The Alcohol Crisis: 1 in 8 Americans are Alcoholics

The news often cites the “opioid epidemic”, but a new crisis is looming.  A study found an alarming rise in alcohol consumption within the past fifty years.

An epidemic is hiding in broad daylight.

12.7% of the American population have a disorder directly related to alcohol consumption.  In comparison, in the last decade this is a 50% increase.

JAMA Psychiatry conducted the experiment and recently published their findings.  They compared drinking habits of 43,000 people from 2001-2002 to 36,000 in 2012-2013.

Both casual and binge drinking increased by over 10%.  There was a staggering increase in the amount of alcohol that women were consuming.

The implications for long-term health care make the situation bleak.  Alcoholism has been linked to liver cirrhosis, strokes, cardiovascular disease, and other health issues.  The healthcare costs are estimated to cost about $250 billion.

88,000 deaths were linked to alcohol from 2006 to 2010.  This includes drunk driving incidents, intoxication, and homicide.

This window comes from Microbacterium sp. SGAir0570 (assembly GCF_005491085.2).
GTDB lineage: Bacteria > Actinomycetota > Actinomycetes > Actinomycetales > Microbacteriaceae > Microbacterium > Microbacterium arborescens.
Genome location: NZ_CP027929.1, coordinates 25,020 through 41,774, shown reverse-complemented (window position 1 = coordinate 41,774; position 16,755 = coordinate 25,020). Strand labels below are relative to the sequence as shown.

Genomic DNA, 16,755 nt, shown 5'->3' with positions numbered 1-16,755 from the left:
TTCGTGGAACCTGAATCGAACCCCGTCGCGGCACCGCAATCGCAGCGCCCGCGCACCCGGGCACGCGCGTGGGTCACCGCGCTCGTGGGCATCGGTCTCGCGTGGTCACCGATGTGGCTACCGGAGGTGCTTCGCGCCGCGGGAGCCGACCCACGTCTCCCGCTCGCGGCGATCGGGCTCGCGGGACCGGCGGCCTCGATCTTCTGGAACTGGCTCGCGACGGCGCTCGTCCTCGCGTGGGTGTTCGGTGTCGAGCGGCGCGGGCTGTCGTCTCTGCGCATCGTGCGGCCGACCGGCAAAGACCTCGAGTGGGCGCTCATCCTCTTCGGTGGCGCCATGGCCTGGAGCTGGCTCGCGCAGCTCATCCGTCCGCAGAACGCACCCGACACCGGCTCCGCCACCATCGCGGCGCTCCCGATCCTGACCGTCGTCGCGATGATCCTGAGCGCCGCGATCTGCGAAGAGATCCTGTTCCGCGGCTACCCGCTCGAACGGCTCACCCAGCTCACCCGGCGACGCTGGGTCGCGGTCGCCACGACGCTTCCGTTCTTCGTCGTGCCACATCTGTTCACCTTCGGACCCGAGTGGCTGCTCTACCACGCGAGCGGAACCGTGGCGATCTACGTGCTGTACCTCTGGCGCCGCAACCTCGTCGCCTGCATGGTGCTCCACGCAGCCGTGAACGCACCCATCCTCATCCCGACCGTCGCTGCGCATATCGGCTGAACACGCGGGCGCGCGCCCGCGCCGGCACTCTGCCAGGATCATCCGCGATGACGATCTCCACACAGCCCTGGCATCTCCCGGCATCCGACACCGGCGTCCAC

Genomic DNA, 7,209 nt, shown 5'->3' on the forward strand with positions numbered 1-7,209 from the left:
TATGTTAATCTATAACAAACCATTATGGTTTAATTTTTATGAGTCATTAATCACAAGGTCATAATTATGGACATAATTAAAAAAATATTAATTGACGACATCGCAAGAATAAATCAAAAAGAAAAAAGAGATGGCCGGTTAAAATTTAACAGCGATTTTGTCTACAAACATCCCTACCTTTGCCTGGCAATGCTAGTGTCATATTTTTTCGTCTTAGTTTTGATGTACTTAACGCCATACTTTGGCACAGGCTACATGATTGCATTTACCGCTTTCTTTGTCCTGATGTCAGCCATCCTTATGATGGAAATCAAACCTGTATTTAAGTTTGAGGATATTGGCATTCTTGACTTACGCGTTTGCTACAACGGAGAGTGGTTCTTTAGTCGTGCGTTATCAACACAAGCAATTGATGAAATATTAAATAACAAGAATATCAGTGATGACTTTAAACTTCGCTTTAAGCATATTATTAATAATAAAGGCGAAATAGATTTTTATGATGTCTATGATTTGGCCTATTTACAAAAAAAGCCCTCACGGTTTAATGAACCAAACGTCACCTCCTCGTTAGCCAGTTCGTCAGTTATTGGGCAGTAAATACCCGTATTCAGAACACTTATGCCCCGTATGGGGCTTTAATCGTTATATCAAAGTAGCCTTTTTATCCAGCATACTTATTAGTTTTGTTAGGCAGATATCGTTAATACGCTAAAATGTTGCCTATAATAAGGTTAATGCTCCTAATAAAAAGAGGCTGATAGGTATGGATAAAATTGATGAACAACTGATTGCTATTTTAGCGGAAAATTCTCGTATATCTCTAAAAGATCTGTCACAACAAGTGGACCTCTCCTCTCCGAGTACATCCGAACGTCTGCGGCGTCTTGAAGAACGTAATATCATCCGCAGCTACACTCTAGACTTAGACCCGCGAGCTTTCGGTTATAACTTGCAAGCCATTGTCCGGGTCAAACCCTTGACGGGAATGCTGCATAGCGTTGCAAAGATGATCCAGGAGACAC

What has caused the increase?

There wasn’t any explanation cited for the increase.  However, researchers believe that stress in the wake of the Great Recession might have contributed to the rise.

There were other theories, too.  Heavy marketing, easy accessibility, and weaker alcohol taxes might have also contributed.  This is the cheapest price tag that alcohol has ever seen in the U.S since 1950.

Americans consider alcoholism a character flaw rather than a medical problem.  Around one-fifth of alcoholics receive medical treatment.  Compare this to the treatment of depression, which treats almost 60% of its population.

The first step is admitting there is a problem.